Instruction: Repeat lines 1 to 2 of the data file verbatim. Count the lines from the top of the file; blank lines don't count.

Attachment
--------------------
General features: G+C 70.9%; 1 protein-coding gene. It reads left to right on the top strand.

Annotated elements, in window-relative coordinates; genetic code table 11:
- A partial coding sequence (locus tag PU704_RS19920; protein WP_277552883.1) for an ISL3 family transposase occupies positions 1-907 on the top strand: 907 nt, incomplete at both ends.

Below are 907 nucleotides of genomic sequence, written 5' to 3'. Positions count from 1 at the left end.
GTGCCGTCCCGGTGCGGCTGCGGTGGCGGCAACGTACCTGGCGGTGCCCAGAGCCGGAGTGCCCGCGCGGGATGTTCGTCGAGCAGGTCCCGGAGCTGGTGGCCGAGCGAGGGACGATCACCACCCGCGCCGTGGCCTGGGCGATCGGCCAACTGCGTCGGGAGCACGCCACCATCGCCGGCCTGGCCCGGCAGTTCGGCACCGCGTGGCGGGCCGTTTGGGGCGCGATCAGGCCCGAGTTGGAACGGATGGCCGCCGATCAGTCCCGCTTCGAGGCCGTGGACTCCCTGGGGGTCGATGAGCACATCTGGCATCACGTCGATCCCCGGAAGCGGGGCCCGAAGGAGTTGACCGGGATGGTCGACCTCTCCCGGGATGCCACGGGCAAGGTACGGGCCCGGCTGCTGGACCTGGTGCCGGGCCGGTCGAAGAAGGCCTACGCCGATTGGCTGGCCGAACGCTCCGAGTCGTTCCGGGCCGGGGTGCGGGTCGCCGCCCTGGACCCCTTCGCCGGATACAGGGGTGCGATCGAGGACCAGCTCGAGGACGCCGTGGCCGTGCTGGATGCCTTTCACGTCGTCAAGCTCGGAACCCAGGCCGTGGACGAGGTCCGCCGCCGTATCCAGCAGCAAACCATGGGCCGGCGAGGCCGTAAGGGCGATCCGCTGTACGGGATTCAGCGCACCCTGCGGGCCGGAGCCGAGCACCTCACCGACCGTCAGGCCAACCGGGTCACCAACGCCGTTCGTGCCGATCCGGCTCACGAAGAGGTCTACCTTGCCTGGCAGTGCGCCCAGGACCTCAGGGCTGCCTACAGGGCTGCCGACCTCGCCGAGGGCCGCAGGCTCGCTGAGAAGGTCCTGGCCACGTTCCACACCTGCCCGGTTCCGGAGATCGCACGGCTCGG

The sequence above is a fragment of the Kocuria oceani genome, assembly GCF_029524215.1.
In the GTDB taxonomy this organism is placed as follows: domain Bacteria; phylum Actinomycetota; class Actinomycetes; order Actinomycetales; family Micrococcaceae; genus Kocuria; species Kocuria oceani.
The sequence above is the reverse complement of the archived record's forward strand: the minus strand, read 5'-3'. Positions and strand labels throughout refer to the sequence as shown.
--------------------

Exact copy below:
General features: G+C 70.9%; 1 protein-coding gene. It reads left to right on the top strand.

Annotated elements, in window-relative coordinates; genetic code table 11: